Monday, May 31, 2010

Memorial Day

We've had a laid back day of not doing much. I was up at 0600 at spent some time doing exercises while Jim and Boo slept in.

After breakfast I'm not sure what we did! I know I spent time reading magazines and watching the French Open for a bit. I planted some seeds and hopefully I'll have some mesclun and parsley and basil coming up soon.

For dinner I fixed some spaghetti with garlic bread. We shared this with Anne and Scotty and after dinner the resident peacock came by!

Anne was able to get this picture with her phone. He seemed to know we wanted pictures.

The peacock wandered over behind our rig and Jim grabbed his camera and got the rest of these pictures. Apparently the dude doesn't mind people!














After lunch Jim went for a ride on his trike. He was gone quite a long time considering the terrain and the fact he hasn't ridden in awhile. He finally shared some pictures with me




the new rack which should hold the trikes better






Here it is! Not orange but yellow and there are a few different features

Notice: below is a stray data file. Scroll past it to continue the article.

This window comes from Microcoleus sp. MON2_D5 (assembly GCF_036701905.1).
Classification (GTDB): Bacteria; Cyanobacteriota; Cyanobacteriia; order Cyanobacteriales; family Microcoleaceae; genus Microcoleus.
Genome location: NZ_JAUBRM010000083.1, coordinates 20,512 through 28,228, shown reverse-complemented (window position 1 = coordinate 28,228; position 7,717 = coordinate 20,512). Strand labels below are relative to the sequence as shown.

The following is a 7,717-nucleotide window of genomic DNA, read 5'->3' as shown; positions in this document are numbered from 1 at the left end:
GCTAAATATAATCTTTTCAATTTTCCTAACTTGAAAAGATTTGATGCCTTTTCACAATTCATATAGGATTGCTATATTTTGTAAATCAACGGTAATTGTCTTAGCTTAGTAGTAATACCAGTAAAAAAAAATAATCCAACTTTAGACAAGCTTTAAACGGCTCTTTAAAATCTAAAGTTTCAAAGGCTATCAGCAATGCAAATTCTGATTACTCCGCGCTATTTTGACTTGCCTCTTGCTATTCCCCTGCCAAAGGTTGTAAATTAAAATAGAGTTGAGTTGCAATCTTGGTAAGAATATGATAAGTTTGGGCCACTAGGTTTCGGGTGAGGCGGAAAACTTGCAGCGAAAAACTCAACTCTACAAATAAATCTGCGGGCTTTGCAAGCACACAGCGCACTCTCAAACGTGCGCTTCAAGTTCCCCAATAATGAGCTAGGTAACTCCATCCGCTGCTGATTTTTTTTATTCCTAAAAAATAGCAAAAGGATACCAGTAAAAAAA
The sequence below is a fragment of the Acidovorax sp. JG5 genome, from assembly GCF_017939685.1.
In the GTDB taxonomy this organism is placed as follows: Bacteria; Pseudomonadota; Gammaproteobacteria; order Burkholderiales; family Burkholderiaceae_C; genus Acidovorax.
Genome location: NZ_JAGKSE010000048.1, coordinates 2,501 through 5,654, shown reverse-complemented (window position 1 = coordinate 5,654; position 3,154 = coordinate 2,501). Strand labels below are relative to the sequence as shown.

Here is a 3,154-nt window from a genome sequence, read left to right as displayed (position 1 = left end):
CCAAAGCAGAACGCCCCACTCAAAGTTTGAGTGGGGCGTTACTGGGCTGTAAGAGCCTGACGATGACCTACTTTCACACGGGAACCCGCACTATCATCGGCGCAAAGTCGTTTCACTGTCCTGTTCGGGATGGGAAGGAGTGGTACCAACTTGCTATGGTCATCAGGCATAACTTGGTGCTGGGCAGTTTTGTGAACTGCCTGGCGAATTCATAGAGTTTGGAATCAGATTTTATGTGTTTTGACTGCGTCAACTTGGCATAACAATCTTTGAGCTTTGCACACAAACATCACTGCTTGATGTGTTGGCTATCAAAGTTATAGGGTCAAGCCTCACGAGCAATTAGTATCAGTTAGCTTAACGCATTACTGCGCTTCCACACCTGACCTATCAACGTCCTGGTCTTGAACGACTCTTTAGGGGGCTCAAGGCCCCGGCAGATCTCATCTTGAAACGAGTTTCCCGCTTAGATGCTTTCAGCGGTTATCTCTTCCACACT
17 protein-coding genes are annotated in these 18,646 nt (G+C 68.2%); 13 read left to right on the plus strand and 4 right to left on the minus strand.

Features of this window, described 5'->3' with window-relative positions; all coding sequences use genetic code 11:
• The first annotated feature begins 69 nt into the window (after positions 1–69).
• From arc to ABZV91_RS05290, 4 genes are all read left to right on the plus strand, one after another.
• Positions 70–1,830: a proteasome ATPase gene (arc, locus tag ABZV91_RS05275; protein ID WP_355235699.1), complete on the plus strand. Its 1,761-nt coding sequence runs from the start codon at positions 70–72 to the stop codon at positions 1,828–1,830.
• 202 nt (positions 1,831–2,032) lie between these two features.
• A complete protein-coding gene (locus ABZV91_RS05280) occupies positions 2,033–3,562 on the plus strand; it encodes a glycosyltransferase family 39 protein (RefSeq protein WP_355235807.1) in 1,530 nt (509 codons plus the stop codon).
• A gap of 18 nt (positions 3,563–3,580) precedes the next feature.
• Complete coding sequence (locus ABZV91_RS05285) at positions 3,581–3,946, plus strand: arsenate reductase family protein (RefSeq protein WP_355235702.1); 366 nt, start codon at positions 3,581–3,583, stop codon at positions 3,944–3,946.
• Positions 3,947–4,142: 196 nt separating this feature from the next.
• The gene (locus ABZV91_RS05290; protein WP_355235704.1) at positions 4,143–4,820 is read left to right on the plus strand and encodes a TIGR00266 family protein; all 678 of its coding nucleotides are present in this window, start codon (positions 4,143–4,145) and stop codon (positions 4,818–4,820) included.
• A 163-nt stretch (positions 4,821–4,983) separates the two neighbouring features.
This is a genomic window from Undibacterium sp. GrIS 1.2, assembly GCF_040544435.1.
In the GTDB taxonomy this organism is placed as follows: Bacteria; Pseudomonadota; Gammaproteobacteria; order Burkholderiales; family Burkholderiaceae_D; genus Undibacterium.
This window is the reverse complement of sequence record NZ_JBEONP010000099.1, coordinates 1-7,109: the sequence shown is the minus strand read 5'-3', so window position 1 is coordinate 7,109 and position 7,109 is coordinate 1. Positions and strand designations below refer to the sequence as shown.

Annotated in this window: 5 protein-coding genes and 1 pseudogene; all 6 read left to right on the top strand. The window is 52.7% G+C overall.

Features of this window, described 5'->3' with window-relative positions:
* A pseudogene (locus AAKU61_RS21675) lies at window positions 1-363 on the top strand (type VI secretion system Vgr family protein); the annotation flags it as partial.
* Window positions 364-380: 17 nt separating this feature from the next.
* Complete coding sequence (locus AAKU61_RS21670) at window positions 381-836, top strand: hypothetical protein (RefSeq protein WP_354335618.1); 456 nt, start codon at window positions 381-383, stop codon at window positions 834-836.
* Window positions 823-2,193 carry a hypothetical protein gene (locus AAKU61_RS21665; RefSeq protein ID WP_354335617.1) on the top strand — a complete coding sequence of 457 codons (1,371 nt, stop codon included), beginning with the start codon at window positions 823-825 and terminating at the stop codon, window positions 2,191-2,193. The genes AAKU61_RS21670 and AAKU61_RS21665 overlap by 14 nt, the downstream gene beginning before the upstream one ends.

ready for travel

I hope you took time to remember those who have died in the service of our country. Without them our freedoms would be lost.

Memorial Day, originally called Decoration Day, is a day of remembrance for those who have died in our nation's service. There are many stories as to its actual beginnings, with over two dozen cities and towns laying claim to being the birthplace of Memorial Day. There is also evidence that organized women's groups in the South were decorating graves before the end of the Civil War: a hymn published in 1867, "Kneel Where Our Loves are Sleeping" by Nella L. Sweet carried the dedication "To The Ladies of the South who are Decorating the Graves of the Confederate Dead" (Source: Duke University's Historic American Sheet Music, 1850-1920). While Waterloo N.Y. was officially declared the birthplace of Memorial Day by President Lyndon Johnson in May 1966, it's difficult to prove conclusively the origins of the day. It is more likely that it had many separate beginnings; each of those towns and every planned or spontaneous gathering of people to honor the war dead in the 1860's tapped into the general human need to honor our dead, each contributed honorably to the growing movement that culminated in Gen Logan giving his official proclamation in 1868. It is not important who was the very first, what is important is that Memorial Day was established. Memorial Day is not about division. It is about reconciliation; it is about coming together to honor those who gave their all.